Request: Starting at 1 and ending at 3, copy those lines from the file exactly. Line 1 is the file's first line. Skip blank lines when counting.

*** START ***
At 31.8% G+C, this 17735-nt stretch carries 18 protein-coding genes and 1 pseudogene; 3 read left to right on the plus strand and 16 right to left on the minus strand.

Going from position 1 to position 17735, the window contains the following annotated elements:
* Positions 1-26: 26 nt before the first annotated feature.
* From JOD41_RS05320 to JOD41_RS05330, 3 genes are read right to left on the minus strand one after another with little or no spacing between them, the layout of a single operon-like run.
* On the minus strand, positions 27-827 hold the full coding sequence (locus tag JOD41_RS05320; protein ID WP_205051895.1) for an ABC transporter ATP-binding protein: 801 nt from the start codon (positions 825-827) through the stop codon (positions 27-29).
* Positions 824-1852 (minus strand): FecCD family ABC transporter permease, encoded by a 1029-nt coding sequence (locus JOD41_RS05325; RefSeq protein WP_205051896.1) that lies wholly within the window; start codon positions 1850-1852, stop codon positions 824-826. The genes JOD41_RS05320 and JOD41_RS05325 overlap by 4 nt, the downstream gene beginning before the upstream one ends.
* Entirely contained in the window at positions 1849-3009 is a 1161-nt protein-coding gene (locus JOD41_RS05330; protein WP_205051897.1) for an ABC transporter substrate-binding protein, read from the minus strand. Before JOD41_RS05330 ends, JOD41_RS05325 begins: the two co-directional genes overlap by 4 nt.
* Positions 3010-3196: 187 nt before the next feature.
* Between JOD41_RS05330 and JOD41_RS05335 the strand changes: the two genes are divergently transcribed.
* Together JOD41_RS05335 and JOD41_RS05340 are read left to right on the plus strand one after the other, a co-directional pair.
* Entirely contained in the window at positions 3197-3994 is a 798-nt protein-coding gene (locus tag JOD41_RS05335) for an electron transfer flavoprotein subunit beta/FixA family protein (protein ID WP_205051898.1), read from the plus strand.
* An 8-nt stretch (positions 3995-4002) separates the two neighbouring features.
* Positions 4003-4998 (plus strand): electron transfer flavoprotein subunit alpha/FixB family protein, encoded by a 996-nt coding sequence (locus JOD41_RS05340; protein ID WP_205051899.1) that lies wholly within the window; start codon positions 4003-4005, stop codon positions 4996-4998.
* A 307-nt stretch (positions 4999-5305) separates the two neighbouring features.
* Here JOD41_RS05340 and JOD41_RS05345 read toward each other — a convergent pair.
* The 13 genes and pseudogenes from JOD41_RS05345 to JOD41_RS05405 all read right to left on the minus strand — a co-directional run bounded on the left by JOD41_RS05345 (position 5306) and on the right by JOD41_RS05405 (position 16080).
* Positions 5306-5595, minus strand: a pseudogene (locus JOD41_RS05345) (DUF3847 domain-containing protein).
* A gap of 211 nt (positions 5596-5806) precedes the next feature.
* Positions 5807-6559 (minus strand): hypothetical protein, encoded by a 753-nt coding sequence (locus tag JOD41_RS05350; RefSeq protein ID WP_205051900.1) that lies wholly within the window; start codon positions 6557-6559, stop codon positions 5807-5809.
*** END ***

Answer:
At 31.8% G+C, this 17735-nt stretch carries 18 protein-coding genes and 1 pseudogene; 3 read left to right on the plus strand and 16 right to left on the minus strand.

Going from position 1 to position 17735, the window contains the following annotated elements:
* Positions 1-26: 26 nt before the first annotated feature.